, attached to 2011-06-04

Review by douvy

douvy After taking a few days to digest the show and observe some other commentary, I feel confident in remarking that Blossom was the best front-to-back show in 2011 and certainly one of the highlights of 3.0. Here's why:

Kill Devil Falls doesn't have the immediate impact as an opener that something like Llama or Chalkdust would. However, it warmed up the crowd still reeling from the previous night. Guyute had a pretty abysmal first 4 minutes, but ended with good energy. It was nice placement and, as one of their most intelligently composed pieces, contrasted well against the rest of the show.

Fuck Your Face introduced the dirty mood that dominated the rest of the show. It wasn't particularly well performed, but it remains a rare morsel that will always go over successfully. After an underwhelming Foam (mostly because of poor vocals), Ocelot happened. Though it never quite reached Type II status, it stands as the most impressive Ocelot yet and I'm surprised there hasn't been more dialogue about it. It's in the same key and has the same progression as 46 Days, but doesn't harbor the same inherent funkiness, allowing them to take it in some more fluid directions. There, Trey demonstrated his signature pacing and technique. The blast into Little Feat was fresh and extraordinarily tight with Page owning the vocals. At this point in the show, there had been vocals featuring 3 band members, which is subtly refreshing. A solid BOTT prefaced a truly well-made Guelah. The gap before "So maybe I could be a fly" featured a great glowstick war and Trey catching one for himself. The crowd was clearly working with the band. Next came a Tube clocking in under 5 minutes, but featuring a Page solo that is among the most nasty and carefree in recent memory. Antelope came as a slight surprise, but introduced the exploration of the second set. Trey improvises some beautiful melodies near the 6:00 mark before shredding into an impressive climax. The ending section was wonderfully unique, if a bit flubbed, and the closing that sometimes comes off weak was packed with energy and foreshadowing, as a good Antelope should.

If the anticipation was high before the show, it was even higher for the second set. Birds of a Feather was a rare treat, but went nowhere special. As the band rolled into Possum, I looked at my friend and sort of rolled my eyes. "Again?" Was this set going down hill? They proved me wrong. This Possum is the most bizarre version you will encounter. From the beginning, Mike intones his voice with a different style than usual and once the jam opens up, all hell breaks loose. After discovering a nugget of bending chromatics, Trey led the band into a sequence of spinning non-tonal segments, often faking reentry to the song, but pulling out. Mike brightly carries the instrumental experimentation to the final vocal section, lending it fresh excitement. I agree with much of the discussion noting that Steam is the most promising new jam vehicle since Light. Hopefully it will be given good play by the guys. Here, it led into a short-lived, but necessary Piper. I was hoping for an epic quality of the June '04 SPAC Piper, but it instead served as a supercharged bridge into the second half of the set and some of the best Phish 3.0.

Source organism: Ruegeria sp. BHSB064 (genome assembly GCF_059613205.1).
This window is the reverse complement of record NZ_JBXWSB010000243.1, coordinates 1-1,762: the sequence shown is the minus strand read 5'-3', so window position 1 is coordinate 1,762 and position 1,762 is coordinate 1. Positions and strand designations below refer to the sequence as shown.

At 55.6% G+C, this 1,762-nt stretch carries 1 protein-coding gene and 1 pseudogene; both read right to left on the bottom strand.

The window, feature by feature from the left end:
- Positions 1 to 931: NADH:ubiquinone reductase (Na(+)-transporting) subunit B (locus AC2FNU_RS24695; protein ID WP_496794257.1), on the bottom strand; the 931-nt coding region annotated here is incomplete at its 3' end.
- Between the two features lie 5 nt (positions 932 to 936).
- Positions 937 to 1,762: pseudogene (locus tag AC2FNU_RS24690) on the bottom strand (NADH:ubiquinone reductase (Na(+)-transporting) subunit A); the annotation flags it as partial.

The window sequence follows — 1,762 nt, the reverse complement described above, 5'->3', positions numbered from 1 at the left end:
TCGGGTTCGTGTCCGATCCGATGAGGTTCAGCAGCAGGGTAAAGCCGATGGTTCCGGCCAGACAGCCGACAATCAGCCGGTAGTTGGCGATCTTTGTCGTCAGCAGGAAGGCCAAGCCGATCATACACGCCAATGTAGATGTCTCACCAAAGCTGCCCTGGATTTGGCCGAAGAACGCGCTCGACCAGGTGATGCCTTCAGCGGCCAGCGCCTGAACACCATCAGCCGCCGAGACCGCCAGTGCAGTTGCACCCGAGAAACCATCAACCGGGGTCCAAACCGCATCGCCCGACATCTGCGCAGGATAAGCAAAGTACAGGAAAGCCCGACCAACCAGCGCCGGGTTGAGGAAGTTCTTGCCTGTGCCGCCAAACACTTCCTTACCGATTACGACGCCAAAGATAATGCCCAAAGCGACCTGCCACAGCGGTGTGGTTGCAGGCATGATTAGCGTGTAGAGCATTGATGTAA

The segue into Lizards was paced well and showed great care. The audience went bananas and encouraged Phish to play an outstanding version. Like Guelah from earlier, it demonstrated how tight the band is playing right now. Perfect placement coupled with good delivery made it an excellent companion to Sally. And what a Sally it was. Sweating funk, it featured a blissful vocal jam and some true group improvisation. Trey hovered behind the spotlight and Page led the way to a staccato section which then grew into a heavy, bold time change. Also overplayed and repeated at the same venue from '10, Hood subverted itself in the same way that Possum did. It had elements of playfulness, adventure, and, of course, the epic quality that you hope for in a good Hood. Positive that the set had ended, Phish busted out into a Character Zero that might as well have been titled "Trey Plays Crazy Shit And Doesn't Stop". It was 10 minutes of blistering aural pleasure. You could tell that Trey was having as much fun as you were and it rubbed off. Of course, anyone would trade 10 minutes of Trey soloing for 5 minutes of good Ghost or whatever, but this Zero was fierce and fiery and I'm pretty sure that Trey played the highest natural note ever played in the history of man/guitar.

In the end, the fact that the Slave encore is an afterthought inducts this show into a select group of recent shows. It took some of the adventure from Utica and blended it with a bit of the fearlessness of Albany. But the performance doesn't exist in a vacuum and ultimately shows us fans that the band can play well in any decade, year, or venue.


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